“A good story (either from the marketer of from the customer herself) is where genuine customer satisfaction comes from,” Godin writes. “It’s the source of growth and profit and it’s the future of your organization. Maybe who is lying to whom isn’t all that important, in the end, as long as the connection has been made and the story has been successfully told.”

That sounds like a dispiritingly amoral approach to marketing, and Godin seems to recognize as much, so he pays lip service to the notion that the best stories are “authentic.”

“Great stories are trusted. Trust is the scarcest resource we’ve got left. No one trusts anyone. Consumers don’t trust the beautiful women ordering vodka at the corner bar (they’re getting paid by the liquor company). Consumers don’t trust the spokespeople on commercials… and consumers don’t trust the companies that make pharmaceuticals. As a result, no marketer succeeds in telling a story unless he has earned the credibility to tell that story.”

Godin proposes a simple test for separating honest stories from deceitful ones. If consumers knew what the marketer knows, would they still choose to buy the product? And after the buy the product, will they be happy they believed the story, or will they feel ripped off. “The authenticity of a story,” he says, “determines whether it will survive scrutiny long enough for the consumer to tell the story to other people.” Obviously, Godin’s definition of authenticity differs slightly from my own.

His critique of traditional marketing—“Marketers can no longer use commercials to tell their stories. Instead they have to live them”—is not particularly original, but it ought to reinforce the analysis of marketing writers like Al and Laura Ries and Nicholas Ind.

“The biggest myth marketers believe,” he says, is that because they have the money they are in charge, they have control over the conversation, over you attention and over retailers. “You, the marketer, are not in charge. You are not in charge of attention or the conversations or even the stories you tell. Until marketers of all stripes realize this, marketing will never come near it potential to change things.”

Godin captures a truth when he says that in the post-advertising world, in which marketing requires companies to tell compelling stories, “everything an organization does supports the story. So everyone is in the marketing department.”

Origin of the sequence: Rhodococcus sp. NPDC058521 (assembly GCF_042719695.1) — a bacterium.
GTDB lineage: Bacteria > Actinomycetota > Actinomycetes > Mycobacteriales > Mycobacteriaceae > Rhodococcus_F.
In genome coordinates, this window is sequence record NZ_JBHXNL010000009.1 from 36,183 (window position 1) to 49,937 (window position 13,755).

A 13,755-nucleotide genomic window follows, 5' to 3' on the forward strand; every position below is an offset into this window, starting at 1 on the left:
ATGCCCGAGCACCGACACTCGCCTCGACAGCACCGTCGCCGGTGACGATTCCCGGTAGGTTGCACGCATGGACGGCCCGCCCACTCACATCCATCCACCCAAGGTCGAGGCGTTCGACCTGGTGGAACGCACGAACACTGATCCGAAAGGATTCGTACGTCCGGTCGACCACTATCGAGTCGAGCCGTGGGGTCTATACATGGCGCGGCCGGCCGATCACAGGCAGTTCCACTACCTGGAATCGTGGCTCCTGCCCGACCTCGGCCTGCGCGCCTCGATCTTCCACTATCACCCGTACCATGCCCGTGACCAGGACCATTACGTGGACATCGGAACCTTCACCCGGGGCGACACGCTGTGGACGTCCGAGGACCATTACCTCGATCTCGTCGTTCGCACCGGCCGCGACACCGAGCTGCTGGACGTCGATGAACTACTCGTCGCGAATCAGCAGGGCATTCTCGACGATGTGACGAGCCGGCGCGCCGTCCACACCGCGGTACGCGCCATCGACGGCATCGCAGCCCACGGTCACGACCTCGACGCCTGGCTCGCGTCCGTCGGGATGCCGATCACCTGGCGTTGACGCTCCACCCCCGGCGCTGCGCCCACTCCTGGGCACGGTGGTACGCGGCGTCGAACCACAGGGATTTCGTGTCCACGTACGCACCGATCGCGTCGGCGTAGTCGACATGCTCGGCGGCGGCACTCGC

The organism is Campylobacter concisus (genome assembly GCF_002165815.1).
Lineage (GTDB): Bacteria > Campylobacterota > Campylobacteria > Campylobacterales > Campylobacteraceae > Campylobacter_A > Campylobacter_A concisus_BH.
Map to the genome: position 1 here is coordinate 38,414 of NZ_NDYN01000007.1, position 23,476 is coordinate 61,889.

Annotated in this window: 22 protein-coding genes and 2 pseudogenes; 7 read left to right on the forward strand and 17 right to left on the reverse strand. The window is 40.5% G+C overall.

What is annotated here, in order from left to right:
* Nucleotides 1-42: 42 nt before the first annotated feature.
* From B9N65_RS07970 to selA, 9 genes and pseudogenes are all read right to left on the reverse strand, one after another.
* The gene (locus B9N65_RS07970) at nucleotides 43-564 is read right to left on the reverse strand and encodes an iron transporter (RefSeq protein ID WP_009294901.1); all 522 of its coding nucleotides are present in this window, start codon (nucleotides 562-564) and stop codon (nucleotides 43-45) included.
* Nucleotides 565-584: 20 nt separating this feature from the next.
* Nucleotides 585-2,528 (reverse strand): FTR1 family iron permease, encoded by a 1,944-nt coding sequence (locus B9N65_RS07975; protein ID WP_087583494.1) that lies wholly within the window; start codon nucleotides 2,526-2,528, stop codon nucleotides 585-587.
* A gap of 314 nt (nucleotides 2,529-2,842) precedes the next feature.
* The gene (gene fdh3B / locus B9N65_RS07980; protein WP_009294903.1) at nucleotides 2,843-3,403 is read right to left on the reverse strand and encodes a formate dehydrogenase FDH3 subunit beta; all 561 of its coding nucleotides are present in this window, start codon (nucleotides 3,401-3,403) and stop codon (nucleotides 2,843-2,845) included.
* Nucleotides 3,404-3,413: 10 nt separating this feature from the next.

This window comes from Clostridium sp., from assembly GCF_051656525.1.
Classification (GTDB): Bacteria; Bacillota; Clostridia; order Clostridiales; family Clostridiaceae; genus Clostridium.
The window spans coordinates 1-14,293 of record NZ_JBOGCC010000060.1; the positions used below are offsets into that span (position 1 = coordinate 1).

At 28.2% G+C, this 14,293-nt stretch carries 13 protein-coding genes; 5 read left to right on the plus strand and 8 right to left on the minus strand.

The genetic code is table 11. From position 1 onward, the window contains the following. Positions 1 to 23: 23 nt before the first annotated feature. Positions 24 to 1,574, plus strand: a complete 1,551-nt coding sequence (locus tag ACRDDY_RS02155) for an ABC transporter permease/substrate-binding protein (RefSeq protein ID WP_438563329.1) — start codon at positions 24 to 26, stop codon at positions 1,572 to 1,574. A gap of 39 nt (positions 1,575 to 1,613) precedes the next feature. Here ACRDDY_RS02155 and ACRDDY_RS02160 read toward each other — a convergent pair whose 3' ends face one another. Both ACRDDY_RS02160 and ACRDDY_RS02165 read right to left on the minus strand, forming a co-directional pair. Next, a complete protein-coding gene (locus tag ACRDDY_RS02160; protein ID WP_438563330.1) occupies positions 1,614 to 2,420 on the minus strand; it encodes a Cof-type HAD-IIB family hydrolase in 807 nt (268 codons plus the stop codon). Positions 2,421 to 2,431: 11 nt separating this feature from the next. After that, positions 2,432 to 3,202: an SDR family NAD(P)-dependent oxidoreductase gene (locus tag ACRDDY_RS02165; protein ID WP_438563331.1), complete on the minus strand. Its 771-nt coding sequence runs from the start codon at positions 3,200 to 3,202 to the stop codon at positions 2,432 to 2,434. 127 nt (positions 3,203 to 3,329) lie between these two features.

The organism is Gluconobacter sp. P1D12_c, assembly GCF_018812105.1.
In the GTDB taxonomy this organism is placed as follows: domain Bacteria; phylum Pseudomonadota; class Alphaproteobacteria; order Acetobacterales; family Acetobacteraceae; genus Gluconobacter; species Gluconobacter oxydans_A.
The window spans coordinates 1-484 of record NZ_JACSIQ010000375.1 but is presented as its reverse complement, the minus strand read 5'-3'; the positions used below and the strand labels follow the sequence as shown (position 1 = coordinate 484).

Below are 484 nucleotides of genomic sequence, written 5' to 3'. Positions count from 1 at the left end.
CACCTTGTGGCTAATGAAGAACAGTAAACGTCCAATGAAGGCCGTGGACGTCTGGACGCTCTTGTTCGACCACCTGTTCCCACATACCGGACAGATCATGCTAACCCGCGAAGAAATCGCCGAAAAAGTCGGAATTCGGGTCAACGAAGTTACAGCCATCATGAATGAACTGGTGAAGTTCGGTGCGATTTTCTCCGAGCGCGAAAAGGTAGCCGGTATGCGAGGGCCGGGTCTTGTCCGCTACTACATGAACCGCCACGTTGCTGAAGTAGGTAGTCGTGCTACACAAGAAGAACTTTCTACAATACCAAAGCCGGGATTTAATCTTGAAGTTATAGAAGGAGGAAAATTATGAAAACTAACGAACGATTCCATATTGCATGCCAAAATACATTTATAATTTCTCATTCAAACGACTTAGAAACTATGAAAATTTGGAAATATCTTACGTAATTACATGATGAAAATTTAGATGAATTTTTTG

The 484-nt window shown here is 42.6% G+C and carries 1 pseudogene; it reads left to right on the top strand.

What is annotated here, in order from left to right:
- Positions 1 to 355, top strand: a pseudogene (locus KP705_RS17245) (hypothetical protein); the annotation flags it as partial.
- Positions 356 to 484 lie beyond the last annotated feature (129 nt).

Similarly, some of Godin’s rules for telling great stories are right on the money.

“Great stories make a promise,” he says. “The promise is bold and audacious and not just very good—it’s exceptional or it’s not worth listening to….

“Great stories are subtle. Surprisingly, the less a marketer spells out, the more powerful the story becomes. Talented marketers understand that the prospect is ultimately telling himself the story, so allowing him (and the rest of the target audience) to draw his own conclusions is far more effective than just announcing the punch-line….

“Great stories are rarely aimed at everyone…  If you need to water down your story to appeal to everyone, it will appeal to no one. Runaway hits… take off because they match the worldview of a tiny audience—and then that tiny audience spreads the story.”

5. The Republican War on Science
by Chris Mooney

Chris Mooney, journalist and author of the recent best-seller The Republican War on Science, believes Americans are rejecting not only scientific findings but the very notion of science and reason as ways of understanding the world.

Science, says Mooney, is not a collection of facts and hypotheses, bur a process “for systematically pursuing knowledge about nature and, in the social sciences, ourselves. At its core, this process features the testing and retesting of hypotheses to ensure that they withstand the most withering scrutiny.”

While individual scientists can be as corrupt and self-serving and subjective as the next man, the scientific process tends to be self-correcting. Hypotheses offered by one scientist are immediately subjected to rigorous scrutiny by others; experimental results presented by one scientist will be duplicated or falsified by others.